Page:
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Brown: Welcome to the NFL Draft (or Geek Week)

Andrew Echanique and Vincent Edwards, fresh off a flight from Florida, hadn’t had time to change into their team replica jerseys before arriving Wednesday at Pioneer Court to watch an NFL Draft kickoff event.

Still, I recognized them at a glance as they posed for a photograph giving the finger to an oversized Miami Dolphins helmet.

Draft Geeks!

If you’re having trouble wrapping your arms around why Mayor Rahm Emanuel has closed city streets and turned over a portion of Grant Park to the National Football League for the next four days, then you probably haven’t been properly exposed to the phenomena of Draft Geeks.

Think of a horde of 20-something white males, addicted to football and their computers and raised in an era of fantasy sports leagues, converging on Chicago for a weekend of partying, predicting and second-guessing.


Yes, I’ve read all the stuff about the NFL Draft Town being a family event, and I hope it works out that way.

But the ever-increasing popularity of the draft has been driven by devotees who feed off the wall-to-wall television coverage and spend weeks in advance studying mock drafts by the “experts,” conducting their own and wagering on the outcome.

For them it’s not enough to guess which player their favorite team will pick in the first round, they want to prognosticate what crazy move the Oakland Raiders will make in the third round or which problem child Cowboys owner Jerry Jones will embrace this year.

Echanique, 25, an events coordinator for the Tampa convention center, and Edwards, 26, who lives outside Fort Lauderale and operates an import-export business, are typical of the Draft Geeks in town this weekend.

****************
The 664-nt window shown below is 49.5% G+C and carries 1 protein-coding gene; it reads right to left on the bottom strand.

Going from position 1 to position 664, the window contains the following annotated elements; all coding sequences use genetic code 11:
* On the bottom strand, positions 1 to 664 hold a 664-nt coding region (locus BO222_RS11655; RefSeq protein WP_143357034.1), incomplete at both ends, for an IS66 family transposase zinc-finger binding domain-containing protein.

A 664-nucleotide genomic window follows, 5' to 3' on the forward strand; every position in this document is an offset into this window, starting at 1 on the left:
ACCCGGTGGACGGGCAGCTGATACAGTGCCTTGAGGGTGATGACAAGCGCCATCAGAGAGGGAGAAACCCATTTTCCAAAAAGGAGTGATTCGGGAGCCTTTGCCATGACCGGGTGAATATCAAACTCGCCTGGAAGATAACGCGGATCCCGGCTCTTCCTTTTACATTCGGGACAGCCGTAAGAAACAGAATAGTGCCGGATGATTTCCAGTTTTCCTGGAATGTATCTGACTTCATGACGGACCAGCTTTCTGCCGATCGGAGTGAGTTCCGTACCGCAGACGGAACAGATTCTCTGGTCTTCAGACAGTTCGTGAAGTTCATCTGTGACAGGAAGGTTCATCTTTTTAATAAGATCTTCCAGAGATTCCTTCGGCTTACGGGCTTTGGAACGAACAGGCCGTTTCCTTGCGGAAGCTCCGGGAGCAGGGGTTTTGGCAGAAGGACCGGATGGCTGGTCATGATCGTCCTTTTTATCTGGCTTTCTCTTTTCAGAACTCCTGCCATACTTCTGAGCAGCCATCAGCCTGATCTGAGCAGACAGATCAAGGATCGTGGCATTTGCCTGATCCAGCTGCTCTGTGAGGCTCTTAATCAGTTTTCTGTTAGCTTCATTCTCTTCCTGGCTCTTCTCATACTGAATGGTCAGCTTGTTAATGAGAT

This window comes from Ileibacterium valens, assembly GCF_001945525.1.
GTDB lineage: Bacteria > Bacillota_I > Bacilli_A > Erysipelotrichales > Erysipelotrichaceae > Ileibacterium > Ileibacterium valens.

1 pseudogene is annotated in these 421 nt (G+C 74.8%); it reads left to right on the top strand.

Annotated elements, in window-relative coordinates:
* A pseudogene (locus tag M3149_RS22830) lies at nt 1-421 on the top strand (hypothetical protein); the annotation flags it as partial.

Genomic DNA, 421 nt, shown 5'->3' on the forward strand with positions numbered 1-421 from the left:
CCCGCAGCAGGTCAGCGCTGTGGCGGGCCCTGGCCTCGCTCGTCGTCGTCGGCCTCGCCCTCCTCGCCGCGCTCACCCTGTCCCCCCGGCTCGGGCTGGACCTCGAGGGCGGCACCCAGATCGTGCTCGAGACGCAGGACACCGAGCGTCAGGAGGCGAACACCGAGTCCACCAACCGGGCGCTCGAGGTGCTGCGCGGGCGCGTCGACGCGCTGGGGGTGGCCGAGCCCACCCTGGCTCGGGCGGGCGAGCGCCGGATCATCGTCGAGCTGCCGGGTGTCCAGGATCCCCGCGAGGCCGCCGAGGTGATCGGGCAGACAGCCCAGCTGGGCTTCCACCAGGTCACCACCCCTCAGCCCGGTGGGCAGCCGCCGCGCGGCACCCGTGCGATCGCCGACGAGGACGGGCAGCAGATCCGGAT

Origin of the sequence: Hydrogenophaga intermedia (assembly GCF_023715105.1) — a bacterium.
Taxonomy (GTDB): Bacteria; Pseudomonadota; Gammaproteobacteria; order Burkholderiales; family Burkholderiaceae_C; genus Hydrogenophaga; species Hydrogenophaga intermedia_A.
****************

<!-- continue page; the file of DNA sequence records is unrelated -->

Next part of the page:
Neither of them objected to the label as I introduced myself after a sparsely attended draft promotional event featuring some of the top college prospects along with NFL greats such as the Bears’ Dick Butkus.

“The draft is awesome,” Echanique said.

The two University of Florida graduates say they have been following the draft religiously for years but have never attended because of the high cost of visiting New York.

That’s why they jumped at the chance to make the trip to Chicago, although they have been unable to score any tickets — a common complaint among the out-of-town Draft Geeks I found roaming Michigan Avenue. They are planning to hang out in Draft Town instead, which conveniently has its own beer tent.

Normally, Echanique and Edwards would host a draft party at home, complete with drinking games based on their prognostications, which they spend weeks preparing.

“You end up being wrong a lot,” Edwards said.

“It sounds completely nerdy,” admitted Echanique.

Well, yes, but different strokes. All we ask is that you spend your money.

The men told me they are staying at the Sheraton, which I took to be a good step toward unburdening their wallets.

I also met Draft Geeks who traveled here from Seattle, Kalamazoo, Toledo and Mount Vernon, Ohio.

I asked Andy Ridderman, of Kalamazoo, a little older than the rest at 35, if there are any women Draft Geeks.

“There are, but I don’t know any of them,” he said.

For years now, you may have seen some of the draft attendees on television from New York, often wearing Jets jerseys, as they boo the team selections with which they disagree, and on principle, the NFL commissioner.

For some reason, I had imagined all those Jets fans travelling here to keep up their obnoxious tradition.

But I only found one Jets fan, Alex Williams, a 24-year-old finance manager, and he said he cheered during the only draft he attended in 2009, when his team took quarterback Mark Sanchez in the first round.

Williams, who adopted the Jets as a child in his native Toledo and has no New York connection, couldn’t really explain the tradition of booing except “usually our draft picks aren’t very good.”

That’s when it hit me: If the NFL draft stays in Chicago, that image of the boorish fan will soon belong to those wearing Bears jerseys. Our draft picks usually aren’t very good either.